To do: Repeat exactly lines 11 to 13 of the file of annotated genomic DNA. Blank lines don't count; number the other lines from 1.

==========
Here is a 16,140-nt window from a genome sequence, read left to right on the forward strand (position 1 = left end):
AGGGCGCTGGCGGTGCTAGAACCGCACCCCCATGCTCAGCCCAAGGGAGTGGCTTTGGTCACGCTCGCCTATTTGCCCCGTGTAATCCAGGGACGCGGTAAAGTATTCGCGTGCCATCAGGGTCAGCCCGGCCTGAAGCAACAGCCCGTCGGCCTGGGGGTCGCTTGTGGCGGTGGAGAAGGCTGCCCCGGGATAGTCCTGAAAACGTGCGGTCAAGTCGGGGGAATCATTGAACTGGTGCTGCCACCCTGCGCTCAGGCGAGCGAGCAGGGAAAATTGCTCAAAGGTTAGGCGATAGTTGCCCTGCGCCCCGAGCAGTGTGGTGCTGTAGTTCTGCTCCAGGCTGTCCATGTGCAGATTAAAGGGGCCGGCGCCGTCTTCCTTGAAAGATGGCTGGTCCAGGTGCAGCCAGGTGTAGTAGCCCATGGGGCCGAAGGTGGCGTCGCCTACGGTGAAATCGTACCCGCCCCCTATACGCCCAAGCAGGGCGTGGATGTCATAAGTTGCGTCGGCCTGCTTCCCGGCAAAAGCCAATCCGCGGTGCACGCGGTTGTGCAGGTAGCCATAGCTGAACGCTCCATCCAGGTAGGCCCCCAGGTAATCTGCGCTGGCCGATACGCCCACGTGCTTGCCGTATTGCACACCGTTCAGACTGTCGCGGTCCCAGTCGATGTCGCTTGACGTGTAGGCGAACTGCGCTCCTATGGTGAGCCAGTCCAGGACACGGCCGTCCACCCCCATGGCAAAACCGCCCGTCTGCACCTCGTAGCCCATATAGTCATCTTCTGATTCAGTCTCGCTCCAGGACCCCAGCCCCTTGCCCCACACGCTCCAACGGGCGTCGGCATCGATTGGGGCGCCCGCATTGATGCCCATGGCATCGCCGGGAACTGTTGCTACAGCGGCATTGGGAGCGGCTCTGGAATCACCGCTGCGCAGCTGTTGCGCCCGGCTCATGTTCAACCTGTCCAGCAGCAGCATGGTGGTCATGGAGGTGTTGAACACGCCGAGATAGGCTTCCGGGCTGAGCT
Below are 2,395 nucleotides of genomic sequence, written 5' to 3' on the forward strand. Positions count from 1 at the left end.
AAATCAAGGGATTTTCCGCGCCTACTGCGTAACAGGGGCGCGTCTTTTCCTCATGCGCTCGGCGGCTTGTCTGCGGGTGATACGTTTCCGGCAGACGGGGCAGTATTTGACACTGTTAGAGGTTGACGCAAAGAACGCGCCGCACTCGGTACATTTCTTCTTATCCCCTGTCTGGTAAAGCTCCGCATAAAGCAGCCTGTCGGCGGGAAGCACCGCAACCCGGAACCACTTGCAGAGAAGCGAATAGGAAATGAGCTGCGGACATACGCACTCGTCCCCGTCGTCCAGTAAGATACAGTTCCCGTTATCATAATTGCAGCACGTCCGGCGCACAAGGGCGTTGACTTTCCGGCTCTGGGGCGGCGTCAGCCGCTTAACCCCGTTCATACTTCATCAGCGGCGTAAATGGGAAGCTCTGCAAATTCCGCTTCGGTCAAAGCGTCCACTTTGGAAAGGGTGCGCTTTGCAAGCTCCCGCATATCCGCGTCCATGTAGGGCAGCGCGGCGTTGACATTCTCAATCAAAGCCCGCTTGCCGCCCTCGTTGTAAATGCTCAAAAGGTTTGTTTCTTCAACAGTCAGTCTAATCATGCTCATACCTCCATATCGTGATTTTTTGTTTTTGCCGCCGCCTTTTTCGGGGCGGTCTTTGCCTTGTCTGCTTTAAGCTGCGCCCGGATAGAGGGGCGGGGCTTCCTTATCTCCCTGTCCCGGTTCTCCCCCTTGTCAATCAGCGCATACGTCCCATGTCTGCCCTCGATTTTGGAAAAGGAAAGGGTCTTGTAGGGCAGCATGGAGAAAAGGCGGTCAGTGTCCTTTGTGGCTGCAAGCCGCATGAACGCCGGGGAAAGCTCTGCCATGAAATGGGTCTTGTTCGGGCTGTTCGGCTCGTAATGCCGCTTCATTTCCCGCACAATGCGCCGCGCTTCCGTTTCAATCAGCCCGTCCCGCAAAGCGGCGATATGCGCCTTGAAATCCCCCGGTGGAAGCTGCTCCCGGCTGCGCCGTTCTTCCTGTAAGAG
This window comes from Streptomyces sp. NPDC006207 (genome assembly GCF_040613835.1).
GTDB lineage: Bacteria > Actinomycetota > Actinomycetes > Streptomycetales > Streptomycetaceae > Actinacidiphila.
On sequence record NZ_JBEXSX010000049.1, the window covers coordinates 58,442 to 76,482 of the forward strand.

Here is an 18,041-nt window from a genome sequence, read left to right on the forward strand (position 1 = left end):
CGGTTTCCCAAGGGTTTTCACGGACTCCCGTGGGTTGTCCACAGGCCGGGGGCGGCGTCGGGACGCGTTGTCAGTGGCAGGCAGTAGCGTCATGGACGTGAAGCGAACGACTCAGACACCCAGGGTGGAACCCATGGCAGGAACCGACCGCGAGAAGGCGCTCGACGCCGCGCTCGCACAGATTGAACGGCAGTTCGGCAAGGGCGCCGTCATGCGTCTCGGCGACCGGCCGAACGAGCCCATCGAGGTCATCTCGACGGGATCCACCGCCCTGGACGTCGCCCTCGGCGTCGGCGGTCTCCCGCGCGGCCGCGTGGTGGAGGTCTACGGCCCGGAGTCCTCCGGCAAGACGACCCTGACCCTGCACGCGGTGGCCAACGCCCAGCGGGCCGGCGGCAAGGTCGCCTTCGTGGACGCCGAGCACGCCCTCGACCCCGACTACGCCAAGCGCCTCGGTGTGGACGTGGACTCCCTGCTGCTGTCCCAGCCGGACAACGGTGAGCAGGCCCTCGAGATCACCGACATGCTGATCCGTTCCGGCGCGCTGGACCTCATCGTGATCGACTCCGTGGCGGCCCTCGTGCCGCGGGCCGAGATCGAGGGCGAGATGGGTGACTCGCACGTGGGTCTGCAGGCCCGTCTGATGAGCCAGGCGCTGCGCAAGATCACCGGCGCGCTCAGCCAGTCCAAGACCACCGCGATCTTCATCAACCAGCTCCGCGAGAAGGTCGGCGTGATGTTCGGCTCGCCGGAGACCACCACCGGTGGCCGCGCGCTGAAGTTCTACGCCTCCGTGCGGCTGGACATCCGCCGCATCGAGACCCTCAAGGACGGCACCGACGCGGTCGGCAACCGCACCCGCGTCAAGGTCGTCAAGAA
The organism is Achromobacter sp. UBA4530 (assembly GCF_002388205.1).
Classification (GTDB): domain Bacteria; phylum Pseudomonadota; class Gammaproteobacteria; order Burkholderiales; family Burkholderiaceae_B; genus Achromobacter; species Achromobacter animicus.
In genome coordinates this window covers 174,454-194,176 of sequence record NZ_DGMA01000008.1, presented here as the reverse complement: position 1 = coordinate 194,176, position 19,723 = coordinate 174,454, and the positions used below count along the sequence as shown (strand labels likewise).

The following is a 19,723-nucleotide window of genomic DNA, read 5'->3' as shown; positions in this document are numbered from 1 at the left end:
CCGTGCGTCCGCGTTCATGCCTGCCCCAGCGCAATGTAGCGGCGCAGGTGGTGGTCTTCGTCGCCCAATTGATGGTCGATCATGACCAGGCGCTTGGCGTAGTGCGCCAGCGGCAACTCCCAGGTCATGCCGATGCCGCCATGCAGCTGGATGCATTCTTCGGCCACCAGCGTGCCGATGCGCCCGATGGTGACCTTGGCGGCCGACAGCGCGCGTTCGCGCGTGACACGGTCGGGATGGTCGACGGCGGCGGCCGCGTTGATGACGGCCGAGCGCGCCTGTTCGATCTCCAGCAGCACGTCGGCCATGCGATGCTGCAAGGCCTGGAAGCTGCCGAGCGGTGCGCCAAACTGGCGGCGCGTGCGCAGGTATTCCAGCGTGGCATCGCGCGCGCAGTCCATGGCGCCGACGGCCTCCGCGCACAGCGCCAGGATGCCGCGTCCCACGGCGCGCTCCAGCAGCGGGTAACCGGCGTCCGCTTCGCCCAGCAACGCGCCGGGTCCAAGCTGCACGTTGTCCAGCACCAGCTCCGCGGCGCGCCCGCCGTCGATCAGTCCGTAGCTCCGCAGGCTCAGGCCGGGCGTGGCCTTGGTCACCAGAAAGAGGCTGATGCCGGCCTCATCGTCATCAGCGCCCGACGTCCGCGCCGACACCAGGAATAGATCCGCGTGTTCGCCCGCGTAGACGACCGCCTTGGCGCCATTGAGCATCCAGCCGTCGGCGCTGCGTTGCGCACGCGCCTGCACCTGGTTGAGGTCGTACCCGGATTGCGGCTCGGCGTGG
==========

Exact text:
Classification (GTDB): domain Bacteria; phylum Pseudomonadota; class Gammaproteobacteria; order Burkholderiales; family Burkholderiaceae_B; genus Achromobacter; species Achromobacter animicus.
In genome coordinates this window covers 174,454-194,176 of sequence record NZ_DGMA01000008.1, presented here as the reverse complement: position 1 = coordinate 194,176, position 19,723 = coordinate 174,454, and the positions used below count along the sequence as shown (strand labels likewise).

The following is a 19,723-nucleotide window of genomic DNA, read 5'->3' as shown; positions in this document are numbered from 1 at the left end: